• As part of an individual learning plan, learners seek recognition for ‘bits’ of learning within the context of larger learning experiences
  • It is linked to a portfolio or backpack of badges that can be shared digitally 
  • Aggregation of micro-credentials can be transferred between organisations
  • Data behind the badge provides credibility and authenticity 
  • Open Badges provide a common system for issuing, collecting, and displaying digital badges across various sources

Shifts in thinking towards gamification in education, also link to the learning theories about autonomous, self determination by effectively using external motivators (rewards, recognition) to drive intrinsic motivation.

What examples can we see?

Global trends show micro-credentials are becoming more widely used across tertiary, business, and other education providers, such as courses being offered through Coursera and Udacity. For more examples, see CORE Education Ten Trends 2019, Micro-credentialing and Ten Trends 2019, PDF P32. NZQA has recently launched a system in the tertiary sector where bite-sized credits, smaller than qualifications and with a focus on skill development opportunities, can be achieved over a range of subjects (NZQA Micro-credentials system launched).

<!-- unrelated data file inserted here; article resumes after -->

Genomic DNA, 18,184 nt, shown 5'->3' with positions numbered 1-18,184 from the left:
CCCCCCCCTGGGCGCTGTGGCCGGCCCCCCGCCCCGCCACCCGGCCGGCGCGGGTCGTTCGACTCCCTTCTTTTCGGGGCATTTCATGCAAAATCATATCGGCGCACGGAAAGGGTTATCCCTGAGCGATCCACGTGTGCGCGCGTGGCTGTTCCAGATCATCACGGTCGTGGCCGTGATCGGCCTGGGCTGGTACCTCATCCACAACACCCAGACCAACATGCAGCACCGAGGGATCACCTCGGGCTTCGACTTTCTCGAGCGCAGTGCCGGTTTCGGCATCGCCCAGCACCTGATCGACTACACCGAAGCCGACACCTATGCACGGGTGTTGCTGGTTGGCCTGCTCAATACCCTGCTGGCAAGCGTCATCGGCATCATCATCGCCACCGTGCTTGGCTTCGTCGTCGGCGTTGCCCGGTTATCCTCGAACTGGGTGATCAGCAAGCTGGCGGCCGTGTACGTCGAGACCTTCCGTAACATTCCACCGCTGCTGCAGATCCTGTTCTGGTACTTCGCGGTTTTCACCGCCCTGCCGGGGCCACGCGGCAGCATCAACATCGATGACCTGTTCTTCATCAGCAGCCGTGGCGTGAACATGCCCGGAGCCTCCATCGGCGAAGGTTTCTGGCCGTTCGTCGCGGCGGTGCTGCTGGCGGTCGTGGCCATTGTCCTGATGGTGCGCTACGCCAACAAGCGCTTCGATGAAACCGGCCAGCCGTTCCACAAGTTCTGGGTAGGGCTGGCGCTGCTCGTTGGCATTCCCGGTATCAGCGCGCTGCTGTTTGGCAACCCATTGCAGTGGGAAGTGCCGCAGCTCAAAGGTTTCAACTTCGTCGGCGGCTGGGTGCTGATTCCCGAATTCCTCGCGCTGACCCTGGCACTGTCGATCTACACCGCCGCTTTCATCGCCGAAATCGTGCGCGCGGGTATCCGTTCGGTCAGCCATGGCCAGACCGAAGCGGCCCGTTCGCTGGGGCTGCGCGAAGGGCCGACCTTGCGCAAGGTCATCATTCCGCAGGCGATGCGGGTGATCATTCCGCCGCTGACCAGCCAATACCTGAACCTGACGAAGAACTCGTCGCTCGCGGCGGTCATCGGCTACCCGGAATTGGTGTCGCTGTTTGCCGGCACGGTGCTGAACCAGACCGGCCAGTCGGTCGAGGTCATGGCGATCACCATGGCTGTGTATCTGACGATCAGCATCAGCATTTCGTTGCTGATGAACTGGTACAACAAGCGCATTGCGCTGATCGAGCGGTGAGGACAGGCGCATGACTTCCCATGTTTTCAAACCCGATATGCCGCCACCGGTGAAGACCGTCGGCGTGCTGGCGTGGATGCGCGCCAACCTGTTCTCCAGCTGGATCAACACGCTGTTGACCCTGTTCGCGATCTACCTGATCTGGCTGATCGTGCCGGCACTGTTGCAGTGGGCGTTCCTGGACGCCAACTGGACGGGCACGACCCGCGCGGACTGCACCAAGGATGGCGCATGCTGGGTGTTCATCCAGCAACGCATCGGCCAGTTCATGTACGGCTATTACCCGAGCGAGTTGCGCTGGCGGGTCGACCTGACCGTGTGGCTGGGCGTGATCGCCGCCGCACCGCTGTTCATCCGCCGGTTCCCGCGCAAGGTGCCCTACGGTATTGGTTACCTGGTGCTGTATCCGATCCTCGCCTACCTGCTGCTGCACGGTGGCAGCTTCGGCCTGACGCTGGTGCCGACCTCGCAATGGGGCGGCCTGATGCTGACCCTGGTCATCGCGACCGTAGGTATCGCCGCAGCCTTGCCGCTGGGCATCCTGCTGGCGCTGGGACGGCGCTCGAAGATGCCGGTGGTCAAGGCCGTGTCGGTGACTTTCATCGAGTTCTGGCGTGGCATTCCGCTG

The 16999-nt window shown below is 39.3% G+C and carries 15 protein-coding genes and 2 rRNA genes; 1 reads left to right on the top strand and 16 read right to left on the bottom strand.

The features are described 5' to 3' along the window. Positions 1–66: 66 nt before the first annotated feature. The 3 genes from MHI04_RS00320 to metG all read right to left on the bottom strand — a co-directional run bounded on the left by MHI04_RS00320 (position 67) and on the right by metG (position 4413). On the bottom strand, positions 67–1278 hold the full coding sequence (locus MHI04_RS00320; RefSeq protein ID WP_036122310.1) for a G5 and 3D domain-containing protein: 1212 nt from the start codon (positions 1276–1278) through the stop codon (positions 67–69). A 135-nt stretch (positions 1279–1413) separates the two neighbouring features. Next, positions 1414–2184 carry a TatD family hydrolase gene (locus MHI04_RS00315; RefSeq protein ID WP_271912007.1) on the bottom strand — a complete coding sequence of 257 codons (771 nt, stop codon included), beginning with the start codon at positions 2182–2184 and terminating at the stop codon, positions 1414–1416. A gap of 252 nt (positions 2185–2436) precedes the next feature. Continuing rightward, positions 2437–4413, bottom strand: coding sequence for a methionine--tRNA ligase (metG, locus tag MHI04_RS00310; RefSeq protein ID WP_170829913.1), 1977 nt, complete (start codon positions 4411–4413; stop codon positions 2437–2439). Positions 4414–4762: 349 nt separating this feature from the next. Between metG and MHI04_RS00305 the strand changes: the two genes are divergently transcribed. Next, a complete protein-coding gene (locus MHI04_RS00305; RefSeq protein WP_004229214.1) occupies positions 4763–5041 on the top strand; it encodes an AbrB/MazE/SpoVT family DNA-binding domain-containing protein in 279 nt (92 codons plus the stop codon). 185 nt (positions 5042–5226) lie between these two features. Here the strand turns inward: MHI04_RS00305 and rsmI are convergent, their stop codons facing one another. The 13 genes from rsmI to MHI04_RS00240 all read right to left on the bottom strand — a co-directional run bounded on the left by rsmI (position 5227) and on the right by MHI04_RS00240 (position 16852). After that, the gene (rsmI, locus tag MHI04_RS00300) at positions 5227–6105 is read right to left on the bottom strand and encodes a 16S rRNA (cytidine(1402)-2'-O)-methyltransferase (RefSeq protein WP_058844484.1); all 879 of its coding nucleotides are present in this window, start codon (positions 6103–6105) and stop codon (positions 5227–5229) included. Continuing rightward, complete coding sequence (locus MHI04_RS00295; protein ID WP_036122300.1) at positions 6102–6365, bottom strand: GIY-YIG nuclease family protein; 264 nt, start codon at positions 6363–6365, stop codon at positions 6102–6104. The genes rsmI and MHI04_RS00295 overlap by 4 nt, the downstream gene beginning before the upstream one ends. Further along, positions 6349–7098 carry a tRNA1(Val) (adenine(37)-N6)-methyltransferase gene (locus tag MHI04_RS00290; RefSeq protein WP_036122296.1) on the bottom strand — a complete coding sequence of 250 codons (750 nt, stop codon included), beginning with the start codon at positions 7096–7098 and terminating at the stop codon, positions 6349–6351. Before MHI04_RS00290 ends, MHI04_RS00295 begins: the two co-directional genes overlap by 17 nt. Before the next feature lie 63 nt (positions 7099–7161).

In this video from Ormiston Junior College, kiako and ākonga talk about the value of digital badging that takes a nod to gamification, while linking closely to best practice in learning. Their curriculum has been organised and defined as a series of 'micro-credentials' enabling learners to become fully engaged in the learning task, while considering how the artefacts and experiences they have documented may be used as evidence  to ‘pitch’ for digital badges. This has resulted in students gaining day-to-day skills to enable them to be successful within and beyond school.

Do any of the messages in the Ormiston Junior College example speak to you in your context? Are there ways you could experiment with digital badging recognising ‘bits’ of formal and informal learning in your localised context? What could be barriers and/or enablers to these ideas?